2. Dependent agreements-Condition precedent.-A stipulation in a
contract that in consideration of the influence and services to be rendered
by one party, the other party would pay a stipulated sum per month, is a
dependent agreement, and some performance or service during each
month must be shown as a condition precedent to the right to recover
for the installments as they become due. Waldron v. Brazil, etc., Coal,

3. Dependent and independent agreements.-Where a contract stipu-
lated that one party "would use his influence in every proper way for
the advantage of said company * * * and performs such services as
the state of his health would permit," and that "in consideration of
such influence and services" said company would pay to the wife of such
party a stipulated sum per month, the first stipulation is independent
and its performance cannot be made a condition precedent to the pay-
ment of the monthly installments. Waldron v. Brazil, etc., Coal Co.,


4. Member of family.-Where the testimony shows that one party
lived with another as a member of his family, and does not show an
agreement to pay for services rendered, there can be no recovery for such
services. Neeley v. Rich, 116; Woolsey v. White,


5. Readiness to perform.-In an action upon a contract of hiring

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for a failure to give the plaintiff employment as agreed, it is error to instruct the jury that the plaintiff is entitled to recover if they believe that the defendant, without good cause, refused to give the plaintiff employment, without also stating in such instruction the proposition that the plaintiff must be ready and willing to perform on his part. Ruddock et al. v. Belton, 517


6. Agency. In this case the court is of opinion the evidence fails to show authority from appellee to direct the change in the contract upon which appellants rely, and hence appellee is not liable. Bensley et al. v. Moon, 415.

7. Change in contract.-Undoubtedly, parties after having made an illegal contract are at liberty to enter into another contract in relation to the same subject-matter, but the new contract must in no sense be a continuation or modification of the old; the old contract must be utterly abandoned, so that neither its terms, consideration, nor any claim of right springing out of it, shall enter into the new-otherwise the new contract is void also. Webster v. Sturges, 560

8. Constructive service.-Where the contract was to pay the employe in weekly installments, and he is wrongfully discharged before the expiration of his term of service, he cannot sue and recover for the several installments as they become due, averring a readiness to perform, on the ground of a constructive service. Jones v. Dunton, 580

9. Modification.-The plaintiff claimed damages for a failure to perform a certain contract as modified by a subsequent parol agreement. The court is of opinion that the evidence fails to prove the modification of the original contract as claimed by plaintiff, and even if the mo·lification was sufficiently proved, it did not extend to other portions of the original contract, which remained unchanged, and upon which plaintiff's right to a recovery must be based. Stewart v. Many,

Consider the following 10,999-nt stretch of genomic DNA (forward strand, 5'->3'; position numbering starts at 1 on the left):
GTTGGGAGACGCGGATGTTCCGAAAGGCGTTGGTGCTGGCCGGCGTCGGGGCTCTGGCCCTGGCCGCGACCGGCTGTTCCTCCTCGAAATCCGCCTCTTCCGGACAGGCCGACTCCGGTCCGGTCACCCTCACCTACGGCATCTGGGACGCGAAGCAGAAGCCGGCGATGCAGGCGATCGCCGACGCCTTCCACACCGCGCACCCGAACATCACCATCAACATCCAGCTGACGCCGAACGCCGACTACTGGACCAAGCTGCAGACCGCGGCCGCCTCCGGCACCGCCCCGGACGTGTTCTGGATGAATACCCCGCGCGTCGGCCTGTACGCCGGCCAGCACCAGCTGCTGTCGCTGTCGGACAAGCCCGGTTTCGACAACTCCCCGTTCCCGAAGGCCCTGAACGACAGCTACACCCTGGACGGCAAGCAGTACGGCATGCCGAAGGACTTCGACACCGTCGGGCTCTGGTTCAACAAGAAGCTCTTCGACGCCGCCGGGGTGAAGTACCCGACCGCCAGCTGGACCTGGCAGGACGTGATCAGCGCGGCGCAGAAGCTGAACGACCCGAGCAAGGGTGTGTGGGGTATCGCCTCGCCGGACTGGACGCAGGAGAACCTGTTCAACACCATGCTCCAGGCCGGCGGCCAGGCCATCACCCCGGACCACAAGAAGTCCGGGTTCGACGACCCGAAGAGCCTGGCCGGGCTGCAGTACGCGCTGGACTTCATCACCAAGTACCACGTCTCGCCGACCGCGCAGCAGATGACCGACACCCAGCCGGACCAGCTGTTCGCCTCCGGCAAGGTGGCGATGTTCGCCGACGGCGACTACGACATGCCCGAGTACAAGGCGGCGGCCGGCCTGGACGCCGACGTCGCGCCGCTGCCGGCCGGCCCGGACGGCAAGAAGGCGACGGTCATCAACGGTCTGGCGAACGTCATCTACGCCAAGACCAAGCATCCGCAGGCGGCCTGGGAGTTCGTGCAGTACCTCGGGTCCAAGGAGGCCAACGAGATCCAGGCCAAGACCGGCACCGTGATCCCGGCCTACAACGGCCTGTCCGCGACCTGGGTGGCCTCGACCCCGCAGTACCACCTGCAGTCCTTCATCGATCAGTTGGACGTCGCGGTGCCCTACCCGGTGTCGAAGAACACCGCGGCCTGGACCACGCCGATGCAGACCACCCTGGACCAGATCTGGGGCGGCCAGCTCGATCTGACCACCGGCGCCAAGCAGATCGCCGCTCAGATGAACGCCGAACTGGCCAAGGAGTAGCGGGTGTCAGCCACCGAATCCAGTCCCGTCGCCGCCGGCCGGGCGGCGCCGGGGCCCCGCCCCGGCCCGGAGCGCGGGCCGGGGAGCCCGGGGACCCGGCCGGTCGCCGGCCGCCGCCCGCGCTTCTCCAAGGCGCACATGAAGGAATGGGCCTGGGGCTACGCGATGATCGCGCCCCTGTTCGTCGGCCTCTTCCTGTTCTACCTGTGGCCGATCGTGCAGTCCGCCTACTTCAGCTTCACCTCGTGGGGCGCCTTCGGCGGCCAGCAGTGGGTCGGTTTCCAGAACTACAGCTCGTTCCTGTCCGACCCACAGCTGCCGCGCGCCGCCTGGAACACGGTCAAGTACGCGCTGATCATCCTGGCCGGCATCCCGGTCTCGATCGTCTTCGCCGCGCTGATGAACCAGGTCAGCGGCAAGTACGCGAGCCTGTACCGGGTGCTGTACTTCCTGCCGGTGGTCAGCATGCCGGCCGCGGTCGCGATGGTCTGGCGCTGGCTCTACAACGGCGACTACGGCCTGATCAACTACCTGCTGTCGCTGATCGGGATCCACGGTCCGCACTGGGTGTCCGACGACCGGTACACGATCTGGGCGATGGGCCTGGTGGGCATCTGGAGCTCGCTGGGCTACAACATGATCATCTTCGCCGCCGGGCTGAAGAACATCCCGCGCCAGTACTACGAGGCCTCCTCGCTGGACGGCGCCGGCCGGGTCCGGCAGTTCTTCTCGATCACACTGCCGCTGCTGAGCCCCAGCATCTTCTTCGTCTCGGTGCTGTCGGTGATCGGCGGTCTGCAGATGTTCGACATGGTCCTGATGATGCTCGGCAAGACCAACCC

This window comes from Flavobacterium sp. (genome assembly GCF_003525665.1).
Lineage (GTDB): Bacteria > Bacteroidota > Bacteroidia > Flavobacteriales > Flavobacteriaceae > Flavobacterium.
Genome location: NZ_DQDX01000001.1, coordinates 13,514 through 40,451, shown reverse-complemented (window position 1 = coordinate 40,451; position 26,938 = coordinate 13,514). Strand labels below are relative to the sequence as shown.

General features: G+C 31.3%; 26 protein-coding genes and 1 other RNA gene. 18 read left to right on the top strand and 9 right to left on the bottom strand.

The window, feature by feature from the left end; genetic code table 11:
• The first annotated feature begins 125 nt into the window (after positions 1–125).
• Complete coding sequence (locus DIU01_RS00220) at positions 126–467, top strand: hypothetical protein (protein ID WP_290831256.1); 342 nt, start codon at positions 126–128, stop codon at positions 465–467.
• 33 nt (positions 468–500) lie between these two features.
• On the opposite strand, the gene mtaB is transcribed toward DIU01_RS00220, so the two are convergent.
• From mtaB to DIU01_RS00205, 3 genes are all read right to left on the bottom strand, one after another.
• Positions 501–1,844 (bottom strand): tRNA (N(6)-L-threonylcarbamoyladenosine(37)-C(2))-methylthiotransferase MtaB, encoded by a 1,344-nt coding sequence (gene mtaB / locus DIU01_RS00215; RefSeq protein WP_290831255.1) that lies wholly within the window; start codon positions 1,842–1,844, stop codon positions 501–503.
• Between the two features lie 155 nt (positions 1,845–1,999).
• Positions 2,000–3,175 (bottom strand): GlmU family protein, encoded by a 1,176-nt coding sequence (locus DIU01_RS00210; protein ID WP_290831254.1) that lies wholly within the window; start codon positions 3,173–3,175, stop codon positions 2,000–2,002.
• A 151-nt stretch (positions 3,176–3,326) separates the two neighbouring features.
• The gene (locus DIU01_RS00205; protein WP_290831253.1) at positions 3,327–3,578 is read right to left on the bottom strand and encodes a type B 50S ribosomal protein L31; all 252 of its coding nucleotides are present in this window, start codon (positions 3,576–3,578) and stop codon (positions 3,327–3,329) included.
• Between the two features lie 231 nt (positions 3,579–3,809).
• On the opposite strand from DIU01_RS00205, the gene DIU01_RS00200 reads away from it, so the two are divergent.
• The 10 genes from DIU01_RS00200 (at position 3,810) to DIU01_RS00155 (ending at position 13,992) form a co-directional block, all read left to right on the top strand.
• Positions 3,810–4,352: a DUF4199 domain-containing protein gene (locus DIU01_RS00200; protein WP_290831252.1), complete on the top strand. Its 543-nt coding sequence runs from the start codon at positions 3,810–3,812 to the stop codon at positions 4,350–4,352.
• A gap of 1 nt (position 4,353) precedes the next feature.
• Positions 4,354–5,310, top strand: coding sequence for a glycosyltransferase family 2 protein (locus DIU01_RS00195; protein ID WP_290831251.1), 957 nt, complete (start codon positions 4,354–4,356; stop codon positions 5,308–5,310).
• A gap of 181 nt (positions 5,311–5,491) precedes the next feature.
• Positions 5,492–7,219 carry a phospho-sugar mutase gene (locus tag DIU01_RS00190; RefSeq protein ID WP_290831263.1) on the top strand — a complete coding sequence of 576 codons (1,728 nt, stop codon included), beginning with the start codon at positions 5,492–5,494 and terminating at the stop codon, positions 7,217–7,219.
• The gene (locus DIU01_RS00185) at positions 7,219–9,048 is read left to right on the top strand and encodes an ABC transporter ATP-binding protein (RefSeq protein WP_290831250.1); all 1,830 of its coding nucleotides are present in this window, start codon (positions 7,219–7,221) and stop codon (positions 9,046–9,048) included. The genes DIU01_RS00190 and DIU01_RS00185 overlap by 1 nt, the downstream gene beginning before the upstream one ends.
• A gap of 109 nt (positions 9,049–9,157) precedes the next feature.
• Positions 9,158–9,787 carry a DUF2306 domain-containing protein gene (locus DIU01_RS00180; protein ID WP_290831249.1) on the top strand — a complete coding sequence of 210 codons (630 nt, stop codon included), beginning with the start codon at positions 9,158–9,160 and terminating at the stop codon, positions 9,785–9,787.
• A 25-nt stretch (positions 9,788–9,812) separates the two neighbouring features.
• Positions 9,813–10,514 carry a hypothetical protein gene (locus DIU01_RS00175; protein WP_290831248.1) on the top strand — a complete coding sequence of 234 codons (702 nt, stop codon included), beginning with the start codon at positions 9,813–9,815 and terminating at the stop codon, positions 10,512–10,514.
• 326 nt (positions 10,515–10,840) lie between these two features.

10. Options.-Contracts by which either party is given an option to buy or sell, at a future time, grain or other commodity, are gambling contracts, repugnant alike to good morals and public policy, and are forbidden by statute. Webster v. Sturges,


11. Time contracts.-Time contracts, made in good faith, for the sale and future delivery of grain or other commodity, are not prohibited, either by the common or statute law, and are in no respect repugnant tɔ public policy. Webster v. Sturges.


12. Wrongful discharge.-An employe wrongfully discharged by his employer, cannot wait till the expiration of the term for which he was hired, and then sue for his whole wages, on the ground of constructive service. His remedy in such cases is an action to recover such damages as he has sustained by reason of the breach of the contract. Jones v. Dunton, 580


13. Measure of damages for breach.-In contracts of sale the measure of damages for a failure of the vendee to receive the property pur


OF SALE. Continued.

chased, is the difference between the contract price and the fair market
value of the property sold; and if there be be a market value, and a sale
for the commodity, the vendor cannot, upon such failure keep the prop-
erty to await a rise in the market, and charge the vendee with the cost
of such keeping. Thurman v. Wilson,

14. Must be in toto.-A party to an entire contract cannot rescind in
part and affirm as to the residue. He cannot rescind without returning
or offering to return whatever he has received under it. Kimball v. Lin-
coln et al.,

15. Recovery on quantum meruit, -Where one of the contracting
parties refuses to perform, or by his act incapacitates himself from per-
forming, such act or refusal will be equivalent to a rescission of the con-
tract and the other party may, if he choose, treat the contract as rescind-
ed and recover for services already performed, upon a quantum meruit.
Shaffner v. Killian,

16. Sale. Where the executors of a deceased partner, sold his
interest, real and personal, in the partnership business, for a gross sum,
although the instruments of conveyance were separate as to the real
estate and personal property, yet they cannot rescind the sale as to the
latter and affirm as to the former. Kimball v. Lincoln et al.,





1. Effect of.-If a conveyance of property is made with a fraudulent
intent and object, it is not purged of the fraud because there may also
have been some other purpose in view, such as the discharge of a debt
due the grantee. Hansen v. Dennison et al.,





1. Jurisdiction.-The Appellate Court has no jurisdiction on appeal
or writ of error, where the question of a freehold is involved. McDowell
v. Lucas et al. 128; Randolph County v. Caldwell, 135; Almon et al. v.
Taylor et al., 183; Fitzgerald et al. v. Fitzgerald et al., 191; Neimeyer
v. Knight et al., 200; Marvin v. Collins, 353; Robinson v. Peterson et
al., 398; Hawley v. Simons et al., 401; Sperry v. Young, 402; Frick et
al. v. Trustees, 403; Whitehead v. Alexander, 506; Johnson v. Johnson,
521; Gage v. Bailey et al., 619; Gage v. McLaughlin,



2. Jurisdiction-Revenue cases.-This court has no jurisdiction on
appeal in cases relating to the revenue. Mix v. The People,

3. Opinion and statement of facts.-A statement of facts in an